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01 / 05 / 2009 - Pro-life activist says RTÉ hiding extreme views of euthanasia supporters
A pro-life activist who took part in protests against the recently-abandoned euthanasia lecture in Cork has said that RTÉ refused protestors a right to reply, and that the station, along with other media organs, were hiding Len Doyal's extreme views on the ending of life.
In a letter the RTÉ, Liam Ó Siocháin said that the recent Prime Time programme on euthanasia had attempted to gloss over Mr Doyal's unpalatable views. He also confirmed that RTÉ had refused members of the public who had been present at the euthanasia meeting an opportunity to state their position.
"The Irish Times and RTÉ’s Prime Time has afforded euthanasia supporter Professor Len Doyal ample opportunity to make his case. Perhaps they could have also asked him a few questions regarding his stance on involuntary euthanasia," said Mr Ó Síocháin.
"For example," he went on "Mr Doyal should have been asked to explain why he wrote in the Clinical Ethics Journal in June 2006, "What would be the moral point in expending such valuable resources [palliative care specialists] on severely incompetent patients whose best interests will be served by a quick and painless death?" Or why he further commentated that year that 'regulated, intentional active killing can have a proper place in good medical practice'".
And he warned that "The increasingly strident campaign being waged in Britain for the killing of the sick, the elderly and the vulnerable is downright alarming. This viewpoint sees some human beings, whether they are seriously ill, prematurely born, or very old, as a waste of resources. It especially places the elderly, the poor and premature or very ill babies in danger. That stance is, thankfully almost non-existent in Ireland, which makes the HSE decision to push ahead with the lecture in Cork all the more extraordinary."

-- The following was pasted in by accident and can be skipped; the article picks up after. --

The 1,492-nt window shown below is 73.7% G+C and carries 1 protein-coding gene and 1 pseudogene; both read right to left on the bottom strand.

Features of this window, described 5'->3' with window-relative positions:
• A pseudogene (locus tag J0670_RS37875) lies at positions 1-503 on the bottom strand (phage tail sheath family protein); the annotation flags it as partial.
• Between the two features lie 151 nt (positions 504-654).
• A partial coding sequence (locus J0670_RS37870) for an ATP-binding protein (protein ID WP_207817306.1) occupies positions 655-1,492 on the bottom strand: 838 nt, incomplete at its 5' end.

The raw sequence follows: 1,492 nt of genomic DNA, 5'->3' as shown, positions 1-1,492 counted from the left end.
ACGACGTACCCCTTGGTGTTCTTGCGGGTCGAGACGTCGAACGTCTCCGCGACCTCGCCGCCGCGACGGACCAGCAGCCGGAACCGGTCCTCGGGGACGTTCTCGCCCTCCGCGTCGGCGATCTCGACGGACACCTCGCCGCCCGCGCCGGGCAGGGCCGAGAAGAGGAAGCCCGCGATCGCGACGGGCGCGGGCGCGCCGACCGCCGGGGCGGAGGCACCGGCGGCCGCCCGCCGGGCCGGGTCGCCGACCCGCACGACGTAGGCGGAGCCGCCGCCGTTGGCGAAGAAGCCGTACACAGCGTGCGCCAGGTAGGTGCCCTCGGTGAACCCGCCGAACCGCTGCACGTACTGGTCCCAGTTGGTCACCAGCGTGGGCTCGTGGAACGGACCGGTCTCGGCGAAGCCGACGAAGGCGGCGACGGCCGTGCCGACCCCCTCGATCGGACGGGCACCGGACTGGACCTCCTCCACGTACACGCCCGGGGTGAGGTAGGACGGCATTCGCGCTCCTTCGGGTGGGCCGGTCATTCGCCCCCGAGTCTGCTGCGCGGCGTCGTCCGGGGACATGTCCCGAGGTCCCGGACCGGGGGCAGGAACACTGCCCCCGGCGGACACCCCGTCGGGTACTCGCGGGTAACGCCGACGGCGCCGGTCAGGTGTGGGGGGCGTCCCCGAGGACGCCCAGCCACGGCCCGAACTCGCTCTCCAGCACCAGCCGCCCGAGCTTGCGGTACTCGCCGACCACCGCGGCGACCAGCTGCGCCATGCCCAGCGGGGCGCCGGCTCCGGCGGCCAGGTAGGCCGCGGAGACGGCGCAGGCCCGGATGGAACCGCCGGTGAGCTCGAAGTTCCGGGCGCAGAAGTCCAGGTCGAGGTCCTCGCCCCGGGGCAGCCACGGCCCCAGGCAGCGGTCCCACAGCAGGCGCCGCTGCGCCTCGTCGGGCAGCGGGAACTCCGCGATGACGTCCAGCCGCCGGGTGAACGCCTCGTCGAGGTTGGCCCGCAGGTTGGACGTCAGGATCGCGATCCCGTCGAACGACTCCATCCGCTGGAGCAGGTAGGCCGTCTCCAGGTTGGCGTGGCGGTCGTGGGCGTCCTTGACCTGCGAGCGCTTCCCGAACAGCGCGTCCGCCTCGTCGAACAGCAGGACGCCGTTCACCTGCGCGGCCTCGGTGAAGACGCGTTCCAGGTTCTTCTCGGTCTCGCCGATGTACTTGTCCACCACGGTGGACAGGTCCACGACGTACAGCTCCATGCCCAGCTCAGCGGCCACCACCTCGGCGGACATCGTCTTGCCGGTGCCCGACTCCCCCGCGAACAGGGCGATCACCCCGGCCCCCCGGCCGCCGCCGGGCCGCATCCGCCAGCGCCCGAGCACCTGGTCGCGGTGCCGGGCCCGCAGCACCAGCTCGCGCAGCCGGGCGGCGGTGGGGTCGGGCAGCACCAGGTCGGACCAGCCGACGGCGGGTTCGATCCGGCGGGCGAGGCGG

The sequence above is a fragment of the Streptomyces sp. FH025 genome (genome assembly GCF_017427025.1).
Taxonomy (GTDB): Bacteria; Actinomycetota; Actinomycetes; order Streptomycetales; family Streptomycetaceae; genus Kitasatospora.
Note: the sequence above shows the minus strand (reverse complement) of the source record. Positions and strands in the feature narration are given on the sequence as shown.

The pro-life activist wrote: "I was one of many people who called Cork University Hospital (CUH) asking that the lecture be cancelled. I objected to my taxes being used to promote euthanasia, and pointed out that this was not a debate, it was a lecture on "Why Euthanasia should be legalised." In fact, so many people called the CUH that the HSE used a recorded message to deal with the large volume of callers.
"The taxpayer, and the fear and upset caused by this lecture, was ignored by the HSE. That was part of the reason why I attended the protest at CUH on Holy Thursday. But I had also recently experienced the loss of a dearly-loved family member to a long and debilitating illness. It made the HSE's promotion of euthanasia very real and personal. Many of the other protestors had experienced, or were experiencing, a similarly distressing situation."
"They were upset and angry, and they had a right to be. It's hard enough to cope with a terminal illness in the family, without the prospect of being told that the continued life of your baby, your wife or your mother is a "waste of resources"."
"The HSE have only themselves to blame for the cancellation of the lecture. They should now issue an apology to the people whom they have distressed unnecessarily by bringing a euthanasia campaigner to lecture health professionals," he concluded.